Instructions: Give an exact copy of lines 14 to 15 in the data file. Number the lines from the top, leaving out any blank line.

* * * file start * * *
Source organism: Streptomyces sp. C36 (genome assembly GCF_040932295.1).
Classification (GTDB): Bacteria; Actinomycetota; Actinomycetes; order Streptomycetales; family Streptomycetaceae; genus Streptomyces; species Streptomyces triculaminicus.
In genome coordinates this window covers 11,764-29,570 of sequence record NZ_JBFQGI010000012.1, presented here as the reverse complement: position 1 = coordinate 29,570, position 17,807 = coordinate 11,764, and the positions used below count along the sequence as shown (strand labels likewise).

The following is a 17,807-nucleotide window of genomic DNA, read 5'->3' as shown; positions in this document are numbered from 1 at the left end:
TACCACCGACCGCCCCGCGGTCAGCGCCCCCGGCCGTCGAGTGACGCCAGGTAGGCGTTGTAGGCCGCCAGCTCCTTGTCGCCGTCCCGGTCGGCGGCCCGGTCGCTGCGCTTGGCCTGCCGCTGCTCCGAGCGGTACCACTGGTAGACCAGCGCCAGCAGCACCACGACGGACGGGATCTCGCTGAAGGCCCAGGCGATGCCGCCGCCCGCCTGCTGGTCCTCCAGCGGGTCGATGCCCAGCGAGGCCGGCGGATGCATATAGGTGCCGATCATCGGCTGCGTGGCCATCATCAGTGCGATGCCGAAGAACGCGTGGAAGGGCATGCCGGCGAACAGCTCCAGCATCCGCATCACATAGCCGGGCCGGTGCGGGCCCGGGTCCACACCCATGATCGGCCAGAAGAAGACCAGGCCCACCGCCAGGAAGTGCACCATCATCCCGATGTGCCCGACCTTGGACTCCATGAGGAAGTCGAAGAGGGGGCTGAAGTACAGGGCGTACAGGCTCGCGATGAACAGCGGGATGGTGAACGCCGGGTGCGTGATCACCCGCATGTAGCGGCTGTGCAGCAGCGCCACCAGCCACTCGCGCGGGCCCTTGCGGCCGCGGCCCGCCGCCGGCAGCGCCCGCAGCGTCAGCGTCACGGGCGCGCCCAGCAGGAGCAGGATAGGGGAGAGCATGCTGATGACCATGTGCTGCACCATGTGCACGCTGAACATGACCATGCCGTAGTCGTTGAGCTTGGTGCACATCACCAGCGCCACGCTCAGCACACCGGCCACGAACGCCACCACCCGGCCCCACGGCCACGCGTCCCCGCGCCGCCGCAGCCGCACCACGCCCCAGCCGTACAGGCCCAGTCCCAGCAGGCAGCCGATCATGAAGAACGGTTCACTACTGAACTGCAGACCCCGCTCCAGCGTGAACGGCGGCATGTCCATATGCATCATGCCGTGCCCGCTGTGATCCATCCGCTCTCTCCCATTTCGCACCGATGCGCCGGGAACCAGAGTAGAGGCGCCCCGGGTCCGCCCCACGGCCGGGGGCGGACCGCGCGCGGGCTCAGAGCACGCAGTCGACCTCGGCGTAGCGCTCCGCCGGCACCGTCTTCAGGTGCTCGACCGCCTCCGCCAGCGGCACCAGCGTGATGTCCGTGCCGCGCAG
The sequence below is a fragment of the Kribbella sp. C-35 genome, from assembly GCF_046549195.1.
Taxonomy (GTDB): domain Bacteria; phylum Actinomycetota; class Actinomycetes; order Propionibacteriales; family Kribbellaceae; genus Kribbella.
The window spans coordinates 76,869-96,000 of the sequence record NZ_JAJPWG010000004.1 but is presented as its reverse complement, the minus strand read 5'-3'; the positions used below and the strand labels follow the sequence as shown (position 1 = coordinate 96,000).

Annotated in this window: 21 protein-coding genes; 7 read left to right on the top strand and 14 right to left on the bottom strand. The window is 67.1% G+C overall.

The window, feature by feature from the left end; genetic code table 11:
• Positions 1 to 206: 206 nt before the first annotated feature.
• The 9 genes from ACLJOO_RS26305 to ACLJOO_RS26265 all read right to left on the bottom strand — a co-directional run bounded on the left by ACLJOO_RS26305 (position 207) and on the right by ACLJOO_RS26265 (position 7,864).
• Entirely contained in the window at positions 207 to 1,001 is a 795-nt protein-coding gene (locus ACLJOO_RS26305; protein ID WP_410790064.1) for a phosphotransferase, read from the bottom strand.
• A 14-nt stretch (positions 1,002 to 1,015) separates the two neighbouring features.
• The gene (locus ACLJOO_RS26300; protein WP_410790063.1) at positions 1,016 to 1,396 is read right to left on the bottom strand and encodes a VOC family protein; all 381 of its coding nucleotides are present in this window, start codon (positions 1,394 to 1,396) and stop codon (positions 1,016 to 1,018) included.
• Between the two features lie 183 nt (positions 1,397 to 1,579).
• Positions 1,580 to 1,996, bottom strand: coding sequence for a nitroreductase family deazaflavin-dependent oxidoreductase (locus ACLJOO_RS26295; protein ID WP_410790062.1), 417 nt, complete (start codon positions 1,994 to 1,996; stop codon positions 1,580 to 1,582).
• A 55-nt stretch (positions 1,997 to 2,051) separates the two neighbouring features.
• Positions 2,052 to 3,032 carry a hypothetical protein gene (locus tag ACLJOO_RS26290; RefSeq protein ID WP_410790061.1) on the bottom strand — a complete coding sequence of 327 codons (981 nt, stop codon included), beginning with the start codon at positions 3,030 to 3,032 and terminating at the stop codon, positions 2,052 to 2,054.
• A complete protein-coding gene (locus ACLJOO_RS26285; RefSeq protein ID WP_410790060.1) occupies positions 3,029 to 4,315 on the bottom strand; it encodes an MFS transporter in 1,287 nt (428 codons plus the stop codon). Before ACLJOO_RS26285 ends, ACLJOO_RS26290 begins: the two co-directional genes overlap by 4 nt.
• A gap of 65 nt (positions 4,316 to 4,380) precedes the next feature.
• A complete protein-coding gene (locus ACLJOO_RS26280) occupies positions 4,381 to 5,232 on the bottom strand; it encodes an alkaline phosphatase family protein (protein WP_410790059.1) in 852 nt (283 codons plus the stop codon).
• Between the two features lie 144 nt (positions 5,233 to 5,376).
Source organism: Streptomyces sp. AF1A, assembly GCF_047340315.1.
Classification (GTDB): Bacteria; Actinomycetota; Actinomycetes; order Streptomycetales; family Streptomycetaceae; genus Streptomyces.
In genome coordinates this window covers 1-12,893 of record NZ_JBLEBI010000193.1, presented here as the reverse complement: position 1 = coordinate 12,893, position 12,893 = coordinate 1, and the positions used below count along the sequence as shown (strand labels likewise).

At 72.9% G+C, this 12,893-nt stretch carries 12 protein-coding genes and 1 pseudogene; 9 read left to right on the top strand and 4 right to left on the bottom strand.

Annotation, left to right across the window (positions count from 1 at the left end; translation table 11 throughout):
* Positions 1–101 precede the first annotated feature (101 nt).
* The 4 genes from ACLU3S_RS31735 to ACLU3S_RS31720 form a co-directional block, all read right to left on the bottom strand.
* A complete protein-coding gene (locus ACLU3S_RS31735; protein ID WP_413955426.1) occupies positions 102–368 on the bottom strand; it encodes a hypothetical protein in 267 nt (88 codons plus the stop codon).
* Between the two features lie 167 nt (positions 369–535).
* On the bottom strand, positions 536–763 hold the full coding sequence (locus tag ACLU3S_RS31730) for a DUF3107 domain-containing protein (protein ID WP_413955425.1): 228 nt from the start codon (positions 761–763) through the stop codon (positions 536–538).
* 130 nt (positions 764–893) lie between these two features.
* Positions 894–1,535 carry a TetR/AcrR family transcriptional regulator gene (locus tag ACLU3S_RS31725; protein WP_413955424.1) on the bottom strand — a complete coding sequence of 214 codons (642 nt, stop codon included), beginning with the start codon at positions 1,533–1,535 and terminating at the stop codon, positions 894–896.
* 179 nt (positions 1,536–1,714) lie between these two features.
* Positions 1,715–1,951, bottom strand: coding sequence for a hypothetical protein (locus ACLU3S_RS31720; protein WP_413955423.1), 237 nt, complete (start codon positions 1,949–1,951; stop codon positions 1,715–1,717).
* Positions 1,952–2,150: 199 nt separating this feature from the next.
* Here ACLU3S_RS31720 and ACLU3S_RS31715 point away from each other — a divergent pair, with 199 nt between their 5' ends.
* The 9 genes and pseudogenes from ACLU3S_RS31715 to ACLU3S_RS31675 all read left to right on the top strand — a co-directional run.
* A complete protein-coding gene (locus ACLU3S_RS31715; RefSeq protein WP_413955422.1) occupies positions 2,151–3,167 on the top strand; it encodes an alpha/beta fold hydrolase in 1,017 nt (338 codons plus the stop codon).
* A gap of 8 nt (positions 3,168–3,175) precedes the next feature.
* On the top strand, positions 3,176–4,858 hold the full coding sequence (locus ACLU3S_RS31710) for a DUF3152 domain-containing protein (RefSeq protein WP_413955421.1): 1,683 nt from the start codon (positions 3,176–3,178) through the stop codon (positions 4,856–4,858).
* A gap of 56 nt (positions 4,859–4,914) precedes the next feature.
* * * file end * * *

• A 14-nt stretch (positions 1,002 to 1,015) separates the two neighbouring features.
• The gene (locus ACLJOO_RS26300; protein WP_410790063.1) at positions 1,016 to 1,396 is read right to left on the bottom strand and encodes a VOC family protein; all 381 of its coding nucleotides are present in this window, start codon (positions 1,394 to 1,396) and stop codon (positions 1,016 to 1,018) included.